If I could describe most parents these days, it would be Distracted. I spend much of my day at parks, and a large majority of dads I see are on their phones the second their kids disappear down a slide, or even while they are pushing them on a swing. Reading articles, checking emails, messaging friends, or maybe even taking pictures to send to family so they feel included -- we are glued to these stupid little devices like they are essential for the survival of our race. Meanwhile, the children are practically crawling up their parents' legs, vying for their attention. (I single out dads, but moms certainly do it too -- I just see it more often in fathers. Whatever that means is another discussion.)

The shameful thing about it all, however, is that, though I am using my little digital soapbox to beckon you all to pay more attention to your kids, I do it too.

Lately I have been working on a Kickstarter to mix and master some of the music I finished recording last year. I never intended for it to become such an ordeal, but it has consumed my life! I find myself spending all day in front of the computer, editing videos or writing copy for the campaign. And though I believe in the project, it all really adds up to me missing tons of time with the kids; and like switching from a vegan diet to a more carnivorous one (which we recently did), it just doesn't feel good.

Taking the kids to skateparks is one of my favorite activities together, but I have certainly been known to ignore a crying child so I can land the trick I've been working on...to my shame. (Photo by Ellie)

But today I took a break. And you know what? It was nice! I spoke with my Mom, hung out (hanged out?) with the kids, did some dishes and laundry. The best part, however, was playing pretend library with the kids, working on sorting skills, and then doing puzzles with Waverly. Ellie has always been great at puzzles and amazed me at how skilled she is. Waverly hasn't shown such an affinity, but we also haven't worked with her as much. So I put in a little time today (very little, really) and she started picking up puzzle and problem solving skills at an amazingly fast rate. It taught me that all this distraction is really just pulling us away from our most important job -- investing in the next generation.

I feel like I've been writing about this a lot lately, but it just keeps coming up. I've spent so many years pursuing art as a career and a calling, which is an incredible consumption of time. But even if this good pursuit is exercised out of balance with the rest of my life, and particularly my daily priority of rearing good and thoughtful children, then am I really making a difference in this world? Or am I just being selfish? And though I write and think and discuss it often, I keep seeing it around me, which only spurs me on towards more writing and more thought and more discussion.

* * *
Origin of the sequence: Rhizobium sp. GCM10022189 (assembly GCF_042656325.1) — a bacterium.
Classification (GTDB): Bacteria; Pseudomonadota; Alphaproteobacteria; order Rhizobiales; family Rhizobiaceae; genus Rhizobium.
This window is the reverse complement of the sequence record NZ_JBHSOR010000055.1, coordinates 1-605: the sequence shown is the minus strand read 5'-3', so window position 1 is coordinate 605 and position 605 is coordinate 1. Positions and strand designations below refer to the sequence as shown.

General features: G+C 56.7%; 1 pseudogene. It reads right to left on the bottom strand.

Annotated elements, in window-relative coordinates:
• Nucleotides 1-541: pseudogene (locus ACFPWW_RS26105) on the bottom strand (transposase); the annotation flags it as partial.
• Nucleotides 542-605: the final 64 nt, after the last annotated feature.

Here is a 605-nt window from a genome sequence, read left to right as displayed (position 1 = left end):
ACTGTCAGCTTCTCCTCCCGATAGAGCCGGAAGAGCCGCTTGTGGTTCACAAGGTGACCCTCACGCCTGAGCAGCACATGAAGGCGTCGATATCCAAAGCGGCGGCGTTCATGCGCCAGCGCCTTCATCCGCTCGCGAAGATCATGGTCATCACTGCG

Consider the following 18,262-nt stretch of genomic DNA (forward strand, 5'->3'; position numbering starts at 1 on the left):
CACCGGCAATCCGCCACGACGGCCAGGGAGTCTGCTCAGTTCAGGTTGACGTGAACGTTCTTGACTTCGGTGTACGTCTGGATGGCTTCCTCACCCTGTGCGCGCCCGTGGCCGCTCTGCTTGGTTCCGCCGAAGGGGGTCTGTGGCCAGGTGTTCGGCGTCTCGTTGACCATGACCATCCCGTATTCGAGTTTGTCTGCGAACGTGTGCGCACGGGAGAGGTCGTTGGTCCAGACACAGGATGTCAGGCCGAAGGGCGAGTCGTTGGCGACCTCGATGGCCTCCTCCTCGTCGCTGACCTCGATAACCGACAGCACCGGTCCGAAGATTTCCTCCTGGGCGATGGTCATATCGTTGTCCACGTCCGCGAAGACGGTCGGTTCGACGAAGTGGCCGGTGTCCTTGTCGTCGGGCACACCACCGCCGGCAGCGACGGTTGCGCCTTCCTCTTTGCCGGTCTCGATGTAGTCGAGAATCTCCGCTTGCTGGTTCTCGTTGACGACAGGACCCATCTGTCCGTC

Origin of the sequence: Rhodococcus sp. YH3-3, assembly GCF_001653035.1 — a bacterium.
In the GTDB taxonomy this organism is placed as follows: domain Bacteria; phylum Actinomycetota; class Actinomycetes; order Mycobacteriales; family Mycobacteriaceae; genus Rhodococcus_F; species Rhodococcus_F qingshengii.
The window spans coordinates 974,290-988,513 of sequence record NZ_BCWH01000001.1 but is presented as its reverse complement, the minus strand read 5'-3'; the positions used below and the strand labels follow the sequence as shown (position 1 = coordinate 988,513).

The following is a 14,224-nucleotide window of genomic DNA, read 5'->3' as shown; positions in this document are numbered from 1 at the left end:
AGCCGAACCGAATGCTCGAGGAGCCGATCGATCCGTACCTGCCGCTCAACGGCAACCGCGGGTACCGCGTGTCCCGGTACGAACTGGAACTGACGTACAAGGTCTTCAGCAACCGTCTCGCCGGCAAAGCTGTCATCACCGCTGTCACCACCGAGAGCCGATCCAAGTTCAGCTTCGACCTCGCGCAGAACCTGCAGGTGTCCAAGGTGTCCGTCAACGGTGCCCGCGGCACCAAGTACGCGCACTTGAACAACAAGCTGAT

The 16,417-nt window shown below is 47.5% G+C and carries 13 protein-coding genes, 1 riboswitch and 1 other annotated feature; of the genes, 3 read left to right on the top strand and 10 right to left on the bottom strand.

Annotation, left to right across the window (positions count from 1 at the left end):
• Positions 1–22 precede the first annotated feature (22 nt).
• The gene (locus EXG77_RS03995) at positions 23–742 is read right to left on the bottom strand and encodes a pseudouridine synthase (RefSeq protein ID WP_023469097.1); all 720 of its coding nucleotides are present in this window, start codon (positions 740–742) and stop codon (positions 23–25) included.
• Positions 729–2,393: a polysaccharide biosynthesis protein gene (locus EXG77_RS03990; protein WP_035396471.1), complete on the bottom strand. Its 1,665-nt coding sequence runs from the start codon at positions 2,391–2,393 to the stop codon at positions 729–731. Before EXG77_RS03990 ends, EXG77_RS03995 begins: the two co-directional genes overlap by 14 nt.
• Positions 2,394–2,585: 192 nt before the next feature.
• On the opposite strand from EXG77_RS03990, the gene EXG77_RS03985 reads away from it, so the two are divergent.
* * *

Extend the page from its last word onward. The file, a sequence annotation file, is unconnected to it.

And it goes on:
I fear that we Millennials are far too good at living for ourselves, pursuing our dreams and doing what we want to do (or what society tells us we should do), and not good enough at investing in others on a personal level. Even our philanthropic selves will post articles about climate change, take steps towards social justice or volunteer to provide for those less fortunate, but continuously ignore the two bright little eyes staring right up at us every day, beckoning for just a moment of our time. It's a conviction we need a constant reminder of, and one I pray my generation can fix before it's too late.

If I speak in the tongues of men or of angels, but do not have love, I am only a resounding gong or a clanging cymbal. If I have the gift of prophecy and can fathom all mysteries and all knowledge, and if I have a faith that can move mountains, but do not have love, I am nothing. If I give all I possess to the poor and give over my body to hardship that I may boast, but do not have love, I gain nothing. (1 Corinthians 13:1-13)